Jesus in the Tanakh

3530 Words Nov 17th, 2010 15 Pages
Jesus in the Tanakh

May 1, 2009 Professor Name
World Religions
Introduction
The Christ of Christianity made radical claims in regards to his relationship to Judaism. Jesus was no timid Jewish rabbi. He claimed that he was the fulfillment of the entire Jewish Tanakh! Luke quotes the Christ as saying, “all things which are written about Me in the Law of Moses and the Prophets and the Psalms must be fulfilled.” (Luke 24:44) Jesus reinterpreted Jewish symbols and re-applied them to himself. (Wilson, 55) The many followers of Jesus today are still offending Jews by claiming that the Jewish religion is incomplete and no longer salvific without the incorporation of the Christ. Modern Jews reject the application of the prophecies
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(Acts 7)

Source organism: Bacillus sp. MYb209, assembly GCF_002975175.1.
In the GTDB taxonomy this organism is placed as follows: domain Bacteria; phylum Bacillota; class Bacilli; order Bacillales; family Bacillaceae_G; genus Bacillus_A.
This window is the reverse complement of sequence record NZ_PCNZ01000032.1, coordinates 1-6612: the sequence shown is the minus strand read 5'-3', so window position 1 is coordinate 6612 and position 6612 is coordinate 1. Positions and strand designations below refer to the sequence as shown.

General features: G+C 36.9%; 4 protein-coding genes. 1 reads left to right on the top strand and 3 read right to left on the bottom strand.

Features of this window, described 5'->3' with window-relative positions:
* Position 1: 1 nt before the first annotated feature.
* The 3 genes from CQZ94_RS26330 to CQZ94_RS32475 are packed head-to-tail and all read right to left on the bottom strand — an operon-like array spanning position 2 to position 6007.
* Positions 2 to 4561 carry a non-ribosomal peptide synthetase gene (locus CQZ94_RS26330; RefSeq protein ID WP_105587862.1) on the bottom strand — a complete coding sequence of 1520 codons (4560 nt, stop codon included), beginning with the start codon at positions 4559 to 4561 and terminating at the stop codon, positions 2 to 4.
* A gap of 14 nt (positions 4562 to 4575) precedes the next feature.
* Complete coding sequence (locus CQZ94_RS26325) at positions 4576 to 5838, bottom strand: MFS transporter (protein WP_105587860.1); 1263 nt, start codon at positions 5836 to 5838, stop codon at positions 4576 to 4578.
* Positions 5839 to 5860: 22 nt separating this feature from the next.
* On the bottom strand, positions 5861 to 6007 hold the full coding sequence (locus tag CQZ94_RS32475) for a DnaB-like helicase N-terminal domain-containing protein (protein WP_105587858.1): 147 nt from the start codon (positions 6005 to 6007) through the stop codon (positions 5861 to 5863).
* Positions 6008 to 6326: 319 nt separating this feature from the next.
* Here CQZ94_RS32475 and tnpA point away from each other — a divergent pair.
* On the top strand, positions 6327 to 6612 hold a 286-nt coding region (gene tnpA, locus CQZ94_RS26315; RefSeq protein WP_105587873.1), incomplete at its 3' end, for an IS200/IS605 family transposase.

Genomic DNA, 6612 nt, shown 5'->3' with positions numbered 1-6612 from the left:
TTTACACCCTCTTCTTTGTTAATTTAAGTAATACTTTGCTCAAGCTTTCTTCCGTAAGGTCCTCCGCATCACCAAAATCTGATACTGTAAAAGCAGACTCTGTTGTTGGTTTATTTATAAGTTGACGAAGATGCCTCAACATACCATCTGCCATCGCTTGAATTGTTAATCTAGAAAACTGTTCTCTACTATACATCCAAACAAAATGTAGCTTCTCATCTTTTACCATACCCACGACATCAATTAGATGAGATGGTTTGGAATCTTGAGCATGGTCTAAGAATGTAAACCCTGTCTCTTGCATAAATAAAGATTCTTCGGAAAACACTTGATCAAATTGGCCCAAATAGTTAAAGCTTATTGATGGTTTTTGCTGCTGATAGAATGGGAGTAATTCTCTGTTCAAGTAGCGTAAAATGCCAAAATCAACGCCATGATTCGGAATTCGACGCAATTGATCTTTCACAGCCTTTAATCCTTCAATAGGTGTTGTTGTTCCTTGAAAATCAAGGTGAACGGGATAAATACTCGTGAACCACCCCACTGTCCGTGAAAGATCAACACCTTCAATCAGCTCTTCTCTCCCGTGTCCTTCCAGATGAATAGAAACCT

The Tabernacle and the Temple Christians argue that even the Tabernacle of Moses and the Temple of Solomon testify about Christ. The author of the book of Hebrews tells us why God’s patterns for the Tabernacle were so precise and specific: “Therefore it was necessary for the copies of the things in the heavens to be cleansed with these, but the heavenly things themselves with better sacrifices than these. For Christ did not enter a holy place made with hands, a mere copy of the true one, but into heaven itself, now to appear in the presence of God for us” (Hebrews 9:23-24). The Tabernacle is a partial reflection of heaven. Evangelist and author, Theodore Epp, illustrates in his book, Portraits of Christ in the Tabernacle, that every single item and area in the Tabernacle foreshadowed Christian truths. He bases several connections on the structure of the temple. The open Outer Court, the semi-restricted Holy Place, and the exclusive Holy of Holies are compared to man’s body, soul, and spirit; Jesus’ claim to be the Way, the Truth, and the Life; and the system by which one comes to approach God. (10-21) One should consider God’s intent for the Tabernacle in the first place: “Let them construct a sanctuary for Me, that I may dwell among them” (Exodus 25:8) The purpose of the Tabernacle was so that God may have a place to dwell among His people. God could not dwell with His people unless their sins were atoned for. The

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